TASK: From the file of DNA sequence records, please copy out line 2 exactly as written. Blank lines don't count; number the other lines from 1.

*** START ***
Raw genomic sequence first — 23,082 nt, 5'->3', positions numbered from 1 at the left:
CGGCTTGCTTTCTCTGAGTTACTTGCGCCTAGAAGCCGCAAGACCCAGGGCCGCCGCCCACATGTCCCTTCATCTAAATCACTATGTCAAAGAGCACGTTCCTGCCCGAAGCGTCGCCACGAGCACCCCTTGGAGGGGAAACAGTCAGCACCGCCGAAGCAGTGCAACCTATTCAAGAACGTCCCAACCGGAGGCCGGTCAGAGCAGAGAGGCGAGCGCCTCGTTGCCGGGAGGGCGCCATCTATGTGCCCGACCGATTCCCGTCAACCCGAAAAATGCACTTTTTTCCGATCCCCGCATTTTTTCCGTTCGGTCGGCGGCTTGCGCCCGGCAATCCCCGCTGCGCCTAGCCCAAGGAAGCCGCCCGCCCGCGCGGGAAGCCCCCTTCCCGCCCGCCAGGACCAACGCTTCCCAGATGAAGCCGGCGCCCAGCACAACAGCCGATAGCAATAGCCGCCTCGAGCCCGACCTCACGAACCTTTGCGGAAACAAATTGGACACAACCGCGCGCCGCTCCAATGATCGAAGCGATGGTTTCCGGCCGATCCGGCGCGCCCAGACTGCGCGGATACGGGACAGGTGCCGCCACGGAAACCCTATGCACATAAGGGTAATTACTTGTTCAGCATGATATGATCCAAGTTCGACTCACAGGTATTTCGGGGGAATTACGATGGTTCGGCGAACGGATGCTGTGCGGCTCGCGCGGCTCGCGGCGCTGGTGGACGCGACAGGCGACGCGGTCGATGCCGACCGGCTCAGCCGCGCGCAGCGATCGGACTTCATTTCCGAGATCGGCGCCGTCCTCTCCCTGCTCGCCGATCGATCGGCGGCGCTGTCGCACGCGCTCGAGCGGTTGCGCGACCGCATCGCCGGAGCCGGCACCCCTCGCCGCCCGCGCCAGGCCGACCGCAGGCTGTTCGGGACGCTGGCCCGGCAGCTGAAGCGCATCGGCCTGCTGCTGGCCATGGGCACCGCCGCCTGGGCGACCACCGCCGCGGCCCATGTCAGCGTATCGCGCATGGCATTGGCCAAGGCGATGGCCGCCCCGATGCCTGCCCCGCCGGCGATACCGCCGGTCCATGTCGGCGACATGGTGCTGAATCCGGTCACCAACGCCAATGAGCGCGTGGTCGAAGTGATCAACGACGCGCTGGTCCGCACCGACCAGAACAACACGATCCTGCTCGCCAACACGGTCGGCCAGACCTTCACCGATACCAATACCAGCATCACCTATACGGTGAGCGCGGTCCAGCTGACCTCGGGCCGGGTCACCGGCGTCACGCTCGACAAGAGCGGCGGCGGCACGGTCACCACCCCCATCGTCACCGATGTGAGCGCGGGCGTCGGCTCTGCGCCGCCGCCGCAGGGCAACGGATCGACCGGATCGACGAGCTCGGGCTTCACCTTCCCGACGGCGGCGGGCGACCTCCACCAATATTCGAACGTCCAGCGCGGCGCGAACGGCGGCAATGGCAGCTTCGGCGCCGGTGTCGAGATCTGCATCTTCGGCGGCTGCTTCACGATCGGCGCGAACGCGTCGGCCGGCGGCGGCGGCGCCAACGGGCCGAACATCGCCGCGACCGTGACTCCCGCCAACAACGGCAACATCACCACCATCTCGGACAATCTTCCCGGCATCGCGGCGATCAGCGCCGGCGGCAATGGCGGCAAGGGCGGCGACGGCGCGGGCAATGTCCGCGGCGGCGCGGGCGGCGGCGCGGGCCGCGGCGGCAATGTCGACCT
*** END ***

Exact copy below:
CGGCTTGCTTTCTCTGAGTTACTTGCGCCTAGAAGCCGCAAGACCCAGGGCCGCCGCCCACATGTCCCTTCATCTAAATCACTATGTCAAAGAGCACGTTCCTGCCCGAAGCGTCGCCACGAGCACCCCTTGGAGGGGAAACAGTCAGCACCGCCGAAGCAGTGCAACCTATTCAAGAACGTCCCAACCGGAGGCCGGTCAGAGCAGAGAGGCGAGCGCCTCGTTGCCGGGAGGGCGCCATCTATGTGCCCGACCGATTCCCGTCAACCCGAAAAATGCACTTTTTTCCGATCCCCGCATTTTTTCCGTTCGGTCGGCGGCTTGCGCCCGGCAATCCCCGCTGCGCCTAGCCCAAGGAAGCCGCCCGCCCGCGCGGGAAGCCCCCTTCCCGCCCGCCAGGACCAACGCTTCCCAGATGAAGCCGGCGCCCAGCACAACAGCCGATAGCAATAGCCGCCTCGAGCCCGACCTCACGAACCTTTGCGGAAACAAATTGGACACAACCGCGCGCCGCTCCAATGATCGAAGCGATGGTTTCCGGCCGATCCGGCGCGCCCAGACTGCGCGGATACGGGACAGGTGCCGCCACGGAAACCCTATGCACATAAGGGTAATTACTTGTTCAGCATGATATGATCCAAGTTCGACTCACAGGTATTTCGGGGGAATTACGATGGTTCGGCGAACGGATGCTGTGCGGCTCGCGCGGCTCGCGGCGCTGGTGGACGCGACAGGCGACGCGGTCGATGCCGACCGGCTCAGCCGCGCGCAGCGATCGGACTTCATTTCCGAGATCGGCGCCGTCCTCTCCCTGCTCGCCGATCGATCGGCGGCGCTGTCGCACGCGCTCGAGCGGTTGCGCGACCGCATCGCCGGAGCCGGCACCCCTCGCCGCCCGCGCCAGGCCGACCGCAGGCTGTTCGGGACGCTGGCCCGGCAGCTGAAGCGCATCGGCCTGCTGCTGGCCATGGGCACCGCCGCCTGGGCGACCACCGCCGCGGCCCATGTCAGCGTATCGCGCATGGCATTGGCCAAGGCGATGGCCGCCCCGATGCCTGCCCCGCCGGCGATACCGCCGGTCCATGTCGGCGACATGGTGCTGAATCCGGTCACCAACGCCAATGAGCGCGTGGTCGAAGTGATCAACGACGCGCTGGTCCGCACCGACCAGAACAACACGATCCTGCTCGCCAACACGGTCGGCCAGACCTTCACCGATACCAATACCAGCATCACCTATACGGTGAGCGCGGTCCAGCTGACCTCGGGCCGGGTCACCGGCGTCACGCTCGACAAGAGCGGCGGCGGCACGGTCACCACCCCCATCGTCACCGATGTGAGCGCGGGCGTCGGCTCTGCGCCGCCGCCGCAGGGCAACGGATCGACCGGATCGACGAGCTCGGGCTTCACCTTCCCGACGGCGGCGGGCGACCTCCACCAATATTCGAACGTCCAGCGCGGCGCGAACGGCGGCAATGGCAGCTTCGGCGCCGGTGTCGAGATCTGCATCTTCGGCGGCTGCTTCACGATCGGCGCGAACGCGTCGGCCGGCGGCGGCGGCGCCAACGGGCCGAACATCGCCGCGACCGTGACTCCCGCCAACAACGGCAACATCACCACCATCTCGGACAATCTTCCCGGCATCGCGGCGATCAGCGCCGGCGGCAATGGCGGCAAGGGCGGCGACGGCGCGGGCAATGTCCGCGGCGGCGCGGGCGGCGGCGCGGGCCGCGGCGGCAATGTCGACCT